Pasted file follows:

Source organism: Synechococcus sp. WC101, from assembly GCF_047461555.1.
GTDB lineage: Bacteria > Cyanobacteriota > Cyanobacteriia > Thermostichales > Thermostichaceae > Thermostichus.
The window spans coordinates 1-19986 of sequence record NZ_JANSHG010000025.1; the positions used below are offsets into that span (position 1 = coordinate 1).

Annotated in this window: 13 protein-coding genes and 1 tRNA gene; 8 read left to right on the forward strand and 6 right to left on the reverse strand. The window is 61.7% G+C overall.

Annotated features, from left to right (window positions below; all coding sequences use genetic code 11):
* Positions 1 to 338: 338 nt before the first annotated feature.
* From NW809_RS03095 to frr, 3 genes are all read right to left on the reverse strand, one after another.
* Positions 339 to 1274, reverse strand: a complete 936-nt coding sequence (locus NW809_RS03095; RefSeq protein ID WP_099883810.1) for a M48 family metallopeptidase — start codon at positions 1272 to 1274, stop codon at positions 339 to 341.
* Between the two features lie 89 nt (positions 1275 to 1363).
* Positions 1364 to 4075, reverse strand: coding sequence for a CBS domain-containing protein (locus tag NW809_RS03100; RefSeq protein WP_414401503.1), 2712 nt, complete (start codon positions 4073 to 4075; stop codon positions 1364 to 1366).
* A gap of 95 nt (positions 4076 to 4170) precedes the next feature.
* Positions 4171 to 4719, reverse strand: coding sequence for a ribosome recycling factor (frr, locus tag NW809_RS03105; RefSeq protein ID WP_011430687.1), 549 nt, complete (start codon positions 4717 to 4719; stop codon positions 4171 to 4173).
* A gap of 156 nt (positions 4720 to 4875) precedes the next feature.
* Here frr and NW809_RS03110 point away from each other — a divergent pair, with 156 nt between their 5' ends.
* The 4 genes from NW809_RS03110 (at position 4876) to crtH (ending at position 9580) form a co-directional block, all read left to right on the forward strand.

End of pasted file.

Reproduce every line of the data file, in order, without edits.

Source organism: Synechococcus sp. WC101, from assembly GCF_047461555.1.
GTDB lineage: Bacteria > Cyanobacteriota > Cyanobacteriia > Thermostichales > Thermostichaceae > Thermostichus.
The window spans coordinates 1-19986 of sequence record NZ_JANSHG010000025.1; the positions used below are offsets into that span (position 1 = coordinate 1).

Annotated in this window: 13 protein-coding genes and 1 tRNA gene; 8 read left to right on the forward strand and 6 right to left on the reverse strand. The window is 61.7% G+C overall.

Annotated features, from left to right (window positions below; all coding sequences use genetic code 11):
* Positions 1 to 338: 338 nt before the first annotated feature.
* From NW809_RS03095 to frr, 3 genes are all read right to left on the reverse strand, one after another.
* Positions 339 to 1274, reverse strand: a complete 936-nt coding sequence (locus NW809_RS03095; RefSeq protein ID WP_099883810.1) for a M48 family metallopeptidase — start codon at positions 1272 to 1274, stop codon at positions 339 to 341.
* Between the two features lie 89 nt (positions 1275 to 1363).
* Positions 1364 to 4075, reverse strand: coding sequence for a CBS domain-containing protein (locus tag NW809_RS03100; RefSeq protein WP_414401503.1), 2712 nt, complete (start codon positions 4073 to 4075; stop codon positions 1364 to 1366).
* A gap of 95 nt (positions 4076 to 4170) precedes the next feature.
* Positions 4171 to 4719, reverse strand: coding sequence for a ribosome recycling factor (frr, locus tag NW809_RS03105; RefSeq protein ID WP_011430687.1), 549 nt, complete (start codon positions 4717 to 4719; stop codon positions 4171 to 4173).
* A gap of 156 nt (positions 4720 to 4875) precedes the next feature.
* Here frr and NW809_RS03110 point away from each other — a divergent pair, with 156 nt between their 5' ends.
* The 4 genes from NW809_RS03110 (at position 4876) to crtH (ending at position 9580) form a co-directional block, all read left to right on the forward strand.